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Principles to products: toward realizing MOS 2.0

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dc.contributor.author Bindschadler, Duane L.
dc.contributor.author Delp, Christopher L.
dc.date.accessioned 2015-03-10T23:35:30Z
dc.date.available 2015-03-10T23:35:30Z
dc.date.issued 2012-06-11
dc.identifier.citation SpaceOps 2012, Stockholm, Sweden, June 11-15, 2012 en_US
dc.identifier.clearanceno 12-1685
dc.identifier.uri http://hdl.handle.net/2014/44970
dc.description.abstract This is a report on the Operations Revitalization Initiative, part of the ongoing NASAfunded Advanced Multi-Mission Operations Systems (AMMOS) program. We are implementing products that significantly improve efficiency and effectiveness of Mission Operations Systems (MOS) for deep-space missions. We take a multi-mission approach, in keeping with our organization's charter to "provide multi-mission tools and services that enable mission customers to operate at a lower total cost to NASA." Focusing first on architectural fundamentals of the MOS, we review the effort’s progress. In particular, we note the use of stakeholder interactions and consideration of past lessons learned to motivate a set of Principles that guide the evolution of the AMMOS. Thus guided, we have created essential patterns and connections (detailed in companion papers) that are explicitly modeled and support elaboration at multiple levels of detail (system, sub-system, element…) throughout a MOS. This architecture is realized in design and implementation products that provide lifecycle support to a Mission at the system and subsystem level. The products include adaptable multi-mission engineering documentation that describes essentials such as operational concepts and scenarios, requirements, interfaces and agreements, information models, and mission operations processes. Because we have adopted a model-based system engineering method, these documents and their contents are meaningfully related to one another and to the system model. This means they are both more rigorous and reusable (from mission to mission) than standard system engineering products. The use of models also enables detailed, early (e.g., formulation phase) insight into the impact of changes (e.g., to interfaces or to software) that is rigorous and complete, allowing better decisions on cost or technical trades. Finally, our work provides clear and rigorous specification of operations needs to software developers, further enabling significant gains in productivity. en_US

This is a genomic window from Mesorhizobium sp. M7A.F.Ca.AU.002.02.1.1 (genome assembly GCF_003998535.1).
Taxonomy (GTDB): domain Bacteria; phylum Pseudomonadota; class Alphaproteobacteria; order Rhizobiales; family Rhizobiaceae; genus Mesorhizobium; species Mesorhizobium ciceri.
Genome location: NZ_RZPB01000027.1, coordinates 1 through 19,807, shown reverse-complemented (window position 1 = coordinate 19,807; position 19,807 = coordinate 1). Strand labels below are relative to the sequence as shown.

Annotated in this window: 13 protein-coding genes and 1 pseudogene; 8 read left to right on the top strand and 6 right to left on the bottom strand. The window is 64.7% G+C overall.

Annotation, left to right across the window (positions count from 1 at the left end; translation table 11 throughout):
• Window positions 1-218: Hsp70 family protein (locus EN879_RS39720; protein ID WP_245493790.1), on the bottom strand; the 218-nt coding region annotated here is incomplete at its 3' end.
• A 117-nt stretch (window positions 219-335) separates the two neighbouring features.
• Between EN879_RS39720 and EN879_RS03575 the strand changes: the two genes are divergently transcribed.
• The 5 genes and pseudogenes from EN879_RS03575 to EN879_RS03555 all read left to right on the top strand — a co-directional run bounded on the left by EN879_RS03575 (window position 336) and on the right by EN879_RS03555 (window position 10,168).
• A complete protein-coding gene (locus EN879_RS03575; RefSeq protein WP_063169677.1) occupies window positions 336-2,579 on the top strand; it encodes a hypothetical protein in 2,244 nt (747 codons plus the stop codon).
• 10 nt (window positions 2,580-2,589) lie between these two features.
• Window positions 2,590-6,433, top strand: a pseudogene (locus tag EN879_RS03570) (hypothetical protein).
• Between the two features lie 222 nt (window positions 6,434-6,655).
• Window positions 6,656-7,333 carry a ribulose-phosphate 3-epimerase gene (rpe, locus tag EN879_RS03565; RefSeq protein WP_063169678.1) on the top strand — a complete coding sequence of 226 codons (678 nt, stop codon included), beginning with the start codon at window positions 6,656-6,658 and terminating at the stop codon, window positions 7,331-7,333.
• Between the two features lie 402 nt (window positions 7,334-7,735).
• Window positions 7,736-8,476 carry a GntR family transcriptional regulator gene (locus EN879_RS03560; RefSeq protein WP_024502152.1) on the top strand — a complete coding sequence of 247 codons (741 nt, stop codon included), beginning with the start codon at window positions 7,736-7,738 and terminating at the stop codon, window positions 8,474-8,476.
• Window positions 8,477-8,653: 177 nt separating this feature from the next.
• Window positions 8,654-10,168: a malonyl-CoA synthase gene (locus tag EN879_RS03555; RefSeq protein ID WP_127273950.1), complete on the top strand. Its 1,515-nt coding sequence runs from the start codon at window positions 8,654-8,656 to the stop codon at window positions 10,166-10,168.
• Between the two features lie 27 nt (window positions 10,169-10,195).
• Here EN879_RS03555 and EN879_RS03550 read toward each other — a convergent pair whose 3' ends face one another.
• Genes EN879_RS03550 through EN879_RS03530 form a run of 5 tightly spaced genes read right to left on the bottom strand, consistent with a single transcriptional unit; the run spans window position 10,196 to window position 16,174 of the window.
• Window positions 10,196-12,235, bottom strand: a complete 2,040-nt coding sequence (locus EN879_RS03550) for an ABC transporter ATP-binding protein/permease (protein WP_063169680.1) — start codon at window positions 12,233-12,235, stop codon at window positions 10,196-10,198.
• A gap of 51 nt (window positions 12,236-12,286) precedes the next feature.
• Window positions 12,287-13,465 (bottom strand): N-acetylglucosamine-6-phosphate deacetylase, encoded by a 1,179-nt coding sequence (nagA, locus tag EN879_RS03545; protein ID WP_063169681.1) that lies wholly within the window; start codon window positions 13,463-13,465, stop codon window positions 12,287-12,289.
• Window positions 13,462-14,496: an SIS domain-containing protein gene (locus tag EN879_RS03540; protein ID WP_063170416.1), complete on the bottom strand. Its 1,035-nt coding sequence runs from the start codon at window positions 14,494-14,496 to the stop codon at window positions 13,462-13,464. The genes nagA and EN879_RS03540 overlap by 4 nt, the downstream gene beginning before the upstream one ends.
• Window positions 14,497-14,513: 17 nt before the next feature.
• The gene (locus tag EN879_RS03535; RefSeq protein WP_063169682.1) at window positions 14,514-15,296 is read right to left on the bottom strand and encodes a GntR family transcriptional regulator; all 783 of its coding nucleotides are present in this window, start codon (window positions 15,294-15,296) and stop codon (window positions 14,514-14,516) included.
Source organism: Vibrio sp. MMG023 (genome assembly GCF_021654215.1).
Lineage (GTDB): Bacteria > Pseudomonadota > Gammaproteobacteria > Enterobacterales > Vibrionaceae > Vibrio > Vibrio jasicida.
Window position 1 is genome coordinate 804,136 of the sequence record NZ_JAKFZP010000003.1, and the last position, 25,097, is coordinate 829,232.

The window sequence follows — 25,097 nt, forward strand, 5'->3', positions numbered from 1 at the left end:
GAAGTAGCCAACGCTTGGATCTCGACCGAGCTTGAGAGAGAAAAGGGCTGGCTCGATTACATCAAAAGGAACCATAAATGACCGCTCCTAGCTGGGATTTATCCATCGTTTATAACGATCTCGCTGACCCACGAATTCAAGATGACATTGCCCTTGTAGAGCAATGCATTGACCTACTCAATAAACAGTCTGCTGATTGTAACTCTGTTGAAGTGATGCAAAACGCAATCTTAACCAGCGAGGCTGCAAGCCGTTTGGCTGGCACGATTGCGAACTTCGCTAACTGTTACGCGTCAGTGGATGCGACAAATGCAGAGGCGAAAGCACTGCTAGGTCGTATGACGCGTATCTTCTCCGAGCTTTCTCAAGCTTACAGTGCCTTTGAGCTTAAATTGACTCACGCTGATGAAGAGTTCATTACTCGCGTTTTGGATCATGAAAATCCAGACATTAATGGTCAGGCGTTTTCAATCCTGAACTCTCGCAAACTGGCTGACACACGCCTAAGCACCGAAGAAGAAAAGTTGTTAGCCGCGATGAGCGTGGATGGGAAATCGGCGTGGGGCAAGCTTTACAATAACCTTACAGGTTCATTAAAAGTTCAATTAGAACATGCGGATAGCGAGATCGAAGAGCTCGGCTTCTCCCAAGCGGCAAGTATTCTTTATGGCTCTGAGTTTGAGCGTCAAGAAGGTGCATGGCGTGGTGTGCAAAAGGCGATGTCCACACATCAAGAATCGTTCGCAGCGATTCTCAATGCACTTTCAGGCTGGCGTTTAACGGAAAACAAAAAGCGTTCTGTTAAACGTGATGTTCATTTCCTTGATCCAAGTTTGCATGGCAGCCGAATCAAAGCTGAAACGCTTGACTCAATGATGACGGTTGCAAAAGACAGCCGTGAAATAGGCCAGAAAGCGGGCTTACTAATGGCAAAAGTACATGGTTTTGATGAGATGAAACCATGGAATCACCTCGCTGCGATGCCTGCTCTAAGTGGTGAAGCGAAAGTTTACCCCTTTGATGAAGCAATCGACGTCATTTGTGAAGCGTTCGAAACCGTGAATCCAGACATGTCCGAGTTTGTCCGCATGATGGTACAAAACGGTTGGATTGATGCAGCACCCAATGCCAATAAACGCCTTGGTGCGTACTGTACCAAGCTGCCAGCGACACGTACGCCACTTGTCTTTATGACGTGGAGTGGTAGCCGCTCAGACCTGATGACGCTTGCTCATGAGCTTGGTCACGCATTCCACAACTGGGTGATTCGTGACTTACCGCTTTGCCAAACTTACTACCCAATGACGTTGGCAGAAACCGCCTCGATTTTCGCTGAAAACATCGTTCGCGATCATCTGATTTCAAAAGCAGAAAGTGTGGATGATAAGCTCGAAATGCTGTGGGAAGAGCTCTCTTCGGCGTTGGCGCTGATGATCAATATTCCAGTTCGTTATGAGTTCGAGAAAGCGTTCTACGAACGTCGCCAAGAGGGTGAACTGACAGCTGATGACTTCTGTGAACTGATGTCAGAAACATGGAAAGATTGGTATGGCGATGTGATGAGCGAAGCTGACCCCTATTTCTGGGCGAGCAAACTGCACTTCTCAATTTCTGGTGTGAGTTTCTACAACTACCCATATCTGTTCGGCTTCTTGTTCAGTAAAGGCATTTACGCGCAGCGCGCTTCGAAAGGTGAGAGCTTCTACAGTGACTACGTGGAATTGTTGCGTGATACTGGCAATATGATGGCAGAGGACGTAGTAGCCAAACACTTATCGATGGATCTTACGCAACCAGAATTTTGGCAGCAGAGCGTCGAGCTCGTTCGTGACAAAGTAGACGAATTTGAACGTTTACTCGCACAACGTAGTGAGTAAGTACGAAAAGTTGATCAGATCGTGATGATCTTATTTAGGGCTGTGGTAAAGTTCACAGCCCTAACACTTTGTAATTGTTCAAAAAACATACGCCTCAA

dc.description.sponsorship NASA/JPL en_US
dc.language.iso en_US en_US
dc.publisher Pasadena, CA : Jet Propulsion Laboratory, National Aeronautics and Space Administration, 2012 en_US
dc.subject AMMOS en_US
dc.subject Mission Operations en_US
dc.subject Systems Architecture en_US
dc.subject MBSE en_US
dc.title Principles to products: toward realizing MOS 2.0 en_US
dc.type Preprint en_US


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